It seems that most of the West's news reporters and pundits agree with Islamists everywhere that an Israeli victory in Gaza is impossible. They decry Israel's defensive attack on Hamas, prophesying an inevitable strengthening of Islamism among Palestinians and a dark future for the Jewish state.

How do our commentators come to this conclusion? They point, most frequently, to Israel's war with Hezbollah in Lebanon in 2006, and echo Hezbollah's claim that it won a great victory. Indeed, this narrative goes, in launching their rockets at Israel, Hamas leaders were imitating Hezbollah's winning strategy.

In fact, Hezbollah was thoroughly shocked by the Israeli bombing campaign, and its supporters, who mostly live in southern Lebanon, are not likely to tolerate another wave of destruction caused by another Hezbollah attack. Even the inconclusive Israeli ground actions in Lebanon, which never involved more than six companies (roughly 600 men), resulted in the loss of some 400 Hezbollah fighters in direct face-to-face combat while Israel suffered only 30 casualties.

Of course, none of this prevented the Hezbollah chief Hassan Nasrallah from claiming that he had won a great victory for God. Had his victorious claims actually been true, Israel should have been deterred from attacking Hamas. And by his logic, Israel would have cowered in fear of thousands of more rockets from Hamas, and the even more powerful rockets that Hezbollah would launch in tandem. Nasrallah certainly encouraged Hamas to attack Israel in language that implied he would intervene if a war ensued -- a credible promise had he really won a victory in 2006.

But as soon as the fighting started in Gaza, Nasrallah reversed the terms of his declarations -- threatening Israel if it attacked Lebanon (which of course nobody in Israel would want to do). When three rockets were fired from inside Lebanon on Thursday, Hezbollah wasted no time assuring the Israelis that it had nothing to do with it, and that it did not even have that type of rocket in their inventory. This is a familiar trope of the Palestinian experience. There is always some extremist leader ready to instigate the Palestinians to fight, implicitly promising his valiant participation -- until the fighting begins and the promises are forgotten in fear of Israeli retaliation.

Another familiar Palestinian experience is that the extremists can always prevail politically over the moderates, but in so doing they split Palestinian society. A key metric of this disunity is, in fact, the success of Israel's current war against Hamas.

Consider: According to Gaza sources, until the ground fighting started some 25% of the 500 dead were innocent civilians. The Israelis claimed that 20% of the casualties from the aerial attack were civilians. Either way, this was an extremely accurate bombing campaign. (Even in the 1991 and 2003 U.S. air campaigns against Iraq, when most of the bombs were already precision-guided, gross targeting errors killed many civilians.)

A targeting accuracy of 75% -- by the lowest estimate -- cannot have been merely obtained by overhead photography from satellites or reconnaissance aircraft, because few Hamas objectives were classic "high-contrast" targets such as bunkers or headquarters. Most targets were small groups of people in nondescript civilian vehicles that blend in with traffic, or inside unremarkable buildings. Nor could telephone intercepts have yielded much intelligence, because all Palestinians know that the Israelis have long combined voice recognition with cellular-grid location in order to aim missiles very accurately at single vehicles in traffic, or even at individuals standing about with their cellphones switched off.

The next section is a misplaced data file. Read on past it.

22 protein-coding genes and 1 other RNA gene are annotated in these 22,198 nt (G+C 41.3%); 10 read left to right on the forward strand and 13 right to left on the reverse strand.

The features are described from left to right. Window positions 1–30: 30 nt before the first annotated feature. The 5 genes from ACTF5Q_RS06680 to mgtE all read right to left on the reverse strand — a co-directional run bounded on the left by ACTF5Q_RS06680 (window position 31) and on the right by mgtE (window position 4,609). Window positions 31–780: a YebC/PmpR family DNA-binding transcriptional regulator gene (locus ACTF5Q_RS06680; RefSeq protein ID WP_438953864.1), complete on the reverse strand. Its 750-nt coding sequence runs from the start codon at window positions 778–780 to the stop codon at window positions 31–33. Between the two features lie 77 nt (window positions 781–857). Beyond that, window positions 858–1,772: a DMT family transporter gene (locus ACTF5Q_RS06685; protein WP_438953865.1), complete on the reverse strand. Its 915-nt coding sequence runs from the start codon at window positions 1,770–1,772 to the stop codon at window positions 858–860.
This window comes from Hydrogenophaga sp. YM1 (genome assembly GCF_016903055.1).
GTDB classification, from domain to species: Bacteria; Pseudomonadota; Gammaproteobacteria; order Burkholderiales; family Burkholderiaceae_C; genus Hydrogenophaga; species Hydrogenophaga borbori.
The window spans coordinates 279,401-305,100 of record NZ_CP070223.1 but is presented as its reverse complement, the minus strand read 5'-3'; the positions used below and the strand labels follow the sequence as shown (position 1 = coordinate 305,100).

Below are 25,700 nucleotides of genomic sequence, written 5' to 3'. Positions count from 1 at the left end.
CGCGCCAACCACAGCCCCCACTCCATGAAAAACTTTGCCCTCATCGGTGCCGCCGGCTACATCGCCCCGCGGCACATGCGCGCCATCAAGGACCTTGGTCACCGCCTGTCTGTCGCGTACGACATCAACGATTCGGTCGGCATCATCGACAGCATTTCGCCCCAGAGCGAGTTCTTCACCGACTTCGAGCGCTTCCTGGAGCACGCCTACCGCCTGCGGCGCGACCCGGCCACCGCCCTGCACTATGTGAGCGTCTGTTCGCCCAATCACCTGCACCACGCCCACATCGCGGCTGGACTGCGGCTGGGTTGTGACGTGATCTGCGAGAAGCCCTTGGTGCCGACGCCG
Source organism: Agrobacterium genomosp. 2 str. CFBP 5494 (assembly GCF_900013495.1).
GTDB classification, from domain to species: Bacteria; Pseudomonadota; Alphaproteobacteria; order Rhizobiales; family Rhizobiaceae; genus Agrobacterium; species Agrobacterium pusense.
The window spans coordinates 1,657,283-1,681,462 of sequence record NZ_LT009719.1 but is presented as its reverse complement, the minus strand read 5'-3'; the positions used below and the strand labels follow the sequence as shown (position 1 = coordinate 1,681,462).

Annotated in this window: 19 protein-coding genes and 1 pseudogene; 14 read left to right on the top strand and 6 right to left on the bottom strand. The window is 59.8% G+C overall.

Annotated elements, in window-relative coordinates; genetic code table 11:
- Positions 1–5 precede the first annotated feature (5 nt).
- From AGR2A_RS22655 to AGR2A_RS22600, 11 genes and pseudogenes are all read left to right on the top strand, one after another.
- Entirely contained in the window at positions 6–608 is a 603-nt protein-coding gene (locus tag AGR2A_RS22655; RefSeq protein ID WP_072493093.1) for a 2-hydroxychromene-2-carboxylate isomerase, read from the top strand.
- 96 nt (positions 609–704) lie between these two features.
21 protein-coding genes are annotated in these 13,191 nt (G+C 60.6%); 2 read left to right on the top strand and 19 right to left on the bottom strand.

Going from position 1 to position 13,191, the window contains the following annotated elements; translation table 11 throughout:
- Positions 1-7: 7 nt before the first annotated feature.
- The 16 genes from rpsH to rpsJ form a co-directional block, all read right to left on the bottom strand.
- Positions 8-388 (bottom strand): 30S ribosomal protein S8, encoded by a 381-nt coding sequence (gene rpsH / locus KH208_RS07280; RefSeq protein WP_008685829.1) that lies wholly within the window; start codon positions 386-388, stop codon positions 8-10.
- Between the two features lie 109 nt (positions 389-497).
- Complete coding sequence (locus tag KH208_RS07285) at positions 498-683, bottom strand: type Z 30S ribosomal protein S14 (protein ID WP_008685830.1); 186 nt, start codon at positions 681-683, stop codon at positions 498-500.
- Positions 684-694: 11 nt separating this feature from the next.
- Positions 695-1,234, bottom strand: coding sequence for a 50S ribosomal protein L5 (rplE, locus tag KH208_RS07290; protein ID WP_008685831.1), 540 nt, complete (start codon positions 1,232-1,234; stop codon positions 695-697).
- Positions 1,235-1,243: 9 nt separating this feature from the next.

So how did Israel do it? The only possible explanation is that people in Gaza have been informing the Israelis exactly where Hamas fighters and leaders are hiding, and where weapons are stored. No doubt some informers are merely corrupt, paid agents earning a living. But others must choose to provide intelligence because they oppose Hamas, whose extremism inflicts poverty, suffering and now death on the civilian population for the sake of launching mostly ineffectual rockets into Israel. Hamas completely disregards the day-to-day welfare of all Gazans in order to pursue its millenarian vision of an Islamic Palestine.

Some in Gaza must also resent Iran's role in instigating the barrage of rockets fired on Israel. And all must know that the longer-range rockets are supplied by Iran along with money for Hamas leaders, while ordinary Palestinians languish in poverty. Senior Hamas leader Nizar Rayan, killed on Jan. 1, was a poorly paid academic, yet he died with his four wives and 10 of his children in spacious quarters. He obviously had enough money to heed the Quranic injunction against marrying more wives than one can afford. That too must arouse bitter opposition among poor Palestinian civilians, inducing some to help Israel target Hamas. Perhaps these informers include Fatah members, further antagonized by persecution. Last week alone, some 50 were reportedly tortured by Hamas.

Hamas won the 2006 election because it was the only available alternative when a majority of voters were disgusted by Fatah's blatant corruption. Since then, many nonfundamentalist Palestinians have been oppressed by the puritanical prohibitions imposed by Hamas, while all Gazans have been greatly impoverished.

There is no evidence that support for Fatah has therefore increased, or that its surviving leaders could still rally their followers. This reality sets an upper limit on what Israel can achieve by ground combat -- it cannot change the regime.

What Israel can do is weaken Hamas further in its current ground operations by raiding targets that cannot be attacked from the air -- typically because they are in the basements of crowded apartment buildings -- and by engaging Hamas gunmen in direct combat. Simply reducing the combat strength of Hamas is crucial, as it was in 2006 against Hezbollah, because while many like to parade dressed in the robes of martyrs, when there is actual fighting enthusiasm rapidly wanes.

With few exceptions, Israeli ground forces are not advancing frontally but are instead mounting a multiplicity of raids. If their target intelligence remains as good as it was during the air attack, they will run out of targets in a matter of days. That is when a cease-fire with credible monitoring would be possible and desirable for both sides as the only alternative to renewed occupation.

Hamas will claim a win no matter what happens, but then so did Hezbollah in 2006. And yet, for the most part, Hezbollah remains immobile and the Israeli northern border with Lebanon remains quiet. If Israel can achieve the same with Hamas in Gaza, it would be a significant victory.

Mr. Luttwak, a senior adviser at the Center for Strategic and International Studies, is the author of "Strategy: The Logic of War and Peace" (Belknap, 2002).


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ccp
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« Reply #449 on: January 09, 2009, 11:54:57 AM »

"It seems that most of the West's news reporters and pundits agree with Islamists everywhere that an Israeli victory in Gaza is impossible"

My response is let Hamas and Islamics everywhere know that they cannot succeed in driving Jews out of Israel.  Until the media gets that message out we will see them playing the media game.